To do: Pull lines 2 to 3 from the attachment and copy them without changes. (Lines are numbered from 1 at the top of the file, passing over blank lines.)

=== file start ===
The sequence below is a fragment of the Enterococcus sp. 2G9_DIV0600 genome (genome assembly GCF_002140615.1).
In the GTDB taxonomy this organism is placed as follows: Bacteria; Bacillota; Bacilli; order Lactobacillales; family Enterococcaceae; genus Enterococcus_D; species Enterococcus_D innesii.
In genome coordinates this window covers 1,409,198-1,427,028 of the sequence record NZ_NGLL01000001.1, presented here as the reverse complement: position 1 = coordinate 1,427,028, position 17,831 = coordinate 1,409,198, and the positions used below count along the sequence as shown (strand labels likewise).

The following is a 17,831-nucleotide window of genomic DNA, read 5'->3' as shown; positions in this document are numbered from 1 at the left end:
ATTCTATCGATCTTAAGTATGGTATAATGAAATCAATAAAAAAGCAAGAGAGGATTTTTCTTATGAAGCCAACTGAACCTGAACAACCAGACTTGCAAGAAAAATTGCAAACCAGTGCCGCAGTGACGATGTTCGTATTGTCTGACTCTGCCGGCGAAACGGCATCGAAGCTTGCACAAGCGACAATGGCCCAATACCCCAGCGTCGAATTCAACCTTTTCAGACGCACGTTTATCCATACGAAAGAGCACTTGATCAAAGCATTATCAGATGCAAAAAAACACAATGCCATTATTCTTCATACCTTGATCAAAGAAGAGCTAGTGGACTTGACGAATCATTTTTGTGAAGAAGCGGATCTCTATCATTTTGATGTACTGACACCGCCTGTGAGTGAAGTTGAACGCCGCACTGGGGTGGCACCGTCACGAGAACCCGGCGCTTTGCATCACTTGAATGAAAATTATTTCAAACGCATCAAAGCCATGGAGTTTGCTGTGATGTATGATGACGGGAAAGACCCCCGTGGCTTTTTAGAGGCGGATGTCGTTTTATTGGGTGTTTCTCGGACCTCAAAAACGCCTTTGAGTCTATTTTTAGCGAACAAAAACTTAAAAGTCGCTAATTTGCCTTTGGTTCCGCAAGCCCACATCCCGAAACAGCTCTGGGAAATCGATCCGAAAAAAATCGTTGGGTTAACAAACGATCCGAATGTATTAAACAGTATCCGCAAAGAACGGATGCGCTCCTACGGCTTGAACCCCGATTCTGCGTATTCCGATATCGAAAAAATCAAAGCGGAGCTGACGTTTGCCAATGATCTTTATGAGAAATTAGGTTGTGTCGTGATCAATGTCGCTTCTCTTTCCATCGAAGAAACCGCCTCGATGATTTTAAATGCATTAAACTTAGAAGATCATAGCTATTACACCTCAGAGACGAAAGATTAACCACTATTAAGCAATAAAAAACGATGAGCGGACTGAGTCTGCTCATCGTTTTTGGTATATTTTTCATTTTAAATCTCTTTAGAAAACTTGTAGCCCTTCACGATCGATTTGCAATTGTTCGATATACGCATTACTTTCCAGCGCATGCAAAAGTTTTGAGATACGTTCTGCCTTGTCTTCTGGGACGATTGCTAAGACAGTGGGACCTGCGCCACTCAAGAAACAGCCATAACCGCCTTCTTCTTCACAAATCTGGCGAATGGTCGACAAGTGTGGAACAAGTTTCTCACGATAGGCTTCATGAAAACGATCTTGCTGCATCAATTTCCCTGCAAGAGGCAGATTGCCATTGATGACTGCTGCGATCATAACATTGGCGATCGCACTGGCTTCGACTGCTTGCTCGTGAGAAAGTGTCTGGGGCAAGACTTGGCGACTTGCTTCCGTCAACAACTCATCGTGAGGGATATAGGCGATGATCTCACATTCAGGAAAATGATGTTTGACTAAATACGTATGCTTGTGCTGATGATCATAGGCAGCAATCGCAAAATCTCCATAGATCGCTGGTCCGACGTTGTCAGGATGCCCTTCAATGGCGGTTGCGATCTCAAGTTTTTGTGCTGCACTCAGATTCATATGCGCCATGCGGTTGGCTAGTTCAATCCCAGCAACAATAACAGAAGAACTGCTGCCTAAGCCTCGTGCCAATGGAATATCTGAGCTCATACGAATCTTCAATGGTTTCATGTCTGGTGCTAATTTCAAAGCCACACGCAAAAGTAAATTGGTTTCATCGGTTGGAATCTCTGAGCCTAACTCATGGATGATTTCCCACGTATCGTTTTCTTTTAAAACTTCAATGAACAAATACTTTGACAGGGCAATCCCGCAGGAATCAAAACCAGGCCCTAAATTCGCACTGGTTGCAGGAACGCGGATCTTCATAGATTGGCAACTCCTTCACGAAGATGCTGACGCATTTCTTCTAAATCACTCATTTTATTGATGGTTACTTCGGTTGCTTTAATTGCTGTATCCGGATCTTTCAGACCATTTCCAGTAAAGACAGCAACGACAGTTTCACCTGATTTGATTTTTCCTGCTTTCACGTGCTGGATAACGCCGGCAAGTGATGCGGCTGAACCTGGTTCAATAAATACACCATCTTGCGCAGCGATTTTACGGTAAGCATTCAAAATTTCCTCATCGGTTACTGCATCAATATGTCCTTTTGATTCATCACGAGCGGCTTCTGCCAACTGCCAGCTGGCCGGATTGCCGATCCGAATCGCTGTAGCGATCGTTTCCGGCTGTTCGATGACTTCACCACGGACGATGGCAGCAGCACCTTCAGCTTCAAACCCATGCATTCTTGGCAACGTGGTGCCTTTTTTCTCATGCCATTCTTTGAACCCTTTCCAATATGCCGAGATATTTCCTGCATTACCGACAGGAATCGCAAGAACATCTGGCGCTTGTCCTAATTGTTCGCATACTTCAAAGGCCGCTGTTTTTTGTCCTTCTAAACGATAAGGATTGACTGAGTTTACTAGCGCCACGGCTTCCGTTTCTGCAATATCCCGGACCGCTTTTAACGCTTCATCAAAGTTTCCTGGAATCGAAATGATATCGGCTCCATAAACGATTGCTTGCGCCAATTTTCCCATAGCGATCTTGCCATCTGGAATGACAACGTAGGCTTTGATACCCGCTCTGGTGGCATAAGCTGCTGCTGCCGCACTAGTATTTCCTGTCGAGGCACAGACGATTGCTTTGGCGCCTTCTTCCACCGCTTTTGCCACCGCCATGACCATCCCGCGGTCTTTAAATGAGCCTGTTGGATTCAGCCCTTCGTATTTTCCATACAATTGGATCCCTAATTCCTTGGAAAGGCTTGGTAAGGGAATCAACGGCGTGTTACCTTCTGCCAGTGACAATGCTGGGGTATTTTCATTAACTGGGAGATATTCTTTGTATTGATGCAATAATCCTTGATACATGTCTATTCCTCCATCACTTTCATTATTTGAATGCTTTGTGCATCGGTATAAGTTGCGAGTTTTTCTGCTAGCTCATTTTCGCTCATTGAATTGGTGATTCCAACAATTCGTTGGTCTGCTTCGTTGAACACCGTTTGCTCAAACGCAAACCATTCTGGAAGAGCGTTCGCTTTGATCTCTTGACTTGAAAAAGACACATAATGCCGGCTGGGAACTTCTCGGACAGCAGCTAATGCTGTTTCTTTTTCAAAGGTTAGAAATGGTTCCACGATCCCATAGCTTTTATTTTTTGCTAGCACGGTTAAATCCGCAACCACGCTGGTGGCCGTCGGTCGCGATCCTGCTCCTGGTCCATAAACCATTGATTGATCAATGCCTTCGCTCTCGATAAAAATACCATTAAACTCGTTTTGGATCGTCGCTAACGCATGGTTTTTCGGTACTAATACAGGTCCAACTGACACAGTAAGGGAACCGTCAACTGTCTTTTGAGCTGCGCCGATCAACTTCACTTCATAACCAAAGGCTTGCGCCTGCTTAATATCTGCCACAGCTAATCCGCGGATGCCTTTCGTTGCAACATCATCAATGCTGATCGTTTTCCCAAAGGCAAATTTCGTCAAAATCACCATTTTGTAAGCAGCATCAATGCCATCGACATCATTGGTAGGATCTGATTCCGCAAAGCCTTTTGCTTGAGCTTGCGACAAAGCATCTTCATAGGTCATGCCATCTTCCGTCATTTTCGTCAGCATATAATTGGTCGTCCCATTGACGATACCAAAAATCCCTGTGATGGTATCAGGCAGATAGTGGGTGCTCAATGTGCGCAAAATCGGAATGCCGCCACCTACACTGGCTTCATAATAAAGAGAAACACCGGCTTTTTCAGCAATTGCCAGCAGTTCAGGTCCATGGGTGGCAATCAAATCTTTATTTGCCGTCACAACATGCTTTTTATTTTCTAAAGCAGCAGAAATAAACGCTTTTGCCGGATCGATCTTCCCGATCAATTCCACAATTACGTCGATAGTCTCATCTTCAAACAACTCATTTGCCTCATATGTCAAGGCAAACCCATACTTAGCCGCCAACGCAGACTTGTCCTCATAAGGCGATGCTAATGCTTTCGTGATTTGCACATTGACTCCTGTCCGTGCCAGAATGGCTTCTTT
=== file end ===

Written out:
In the GTDB taxonomy this organism is placed as follows: Bacteria; Bacillota; Bacilli; order Lactobacillales; family Enterococcaceae; genus Enterococcus_D; species Enterococcus_D innesii.
In genome coordinates this window covers 1,409,198-1,427,028 of the sequence record NZ_NGLL01000001.1, presented here as the reverse complement: position 1 = coordinate 1,427,028, position 17,831 = coordinate 1,409,198, and the positions used below count along the sequence as shown (strand labels likewise).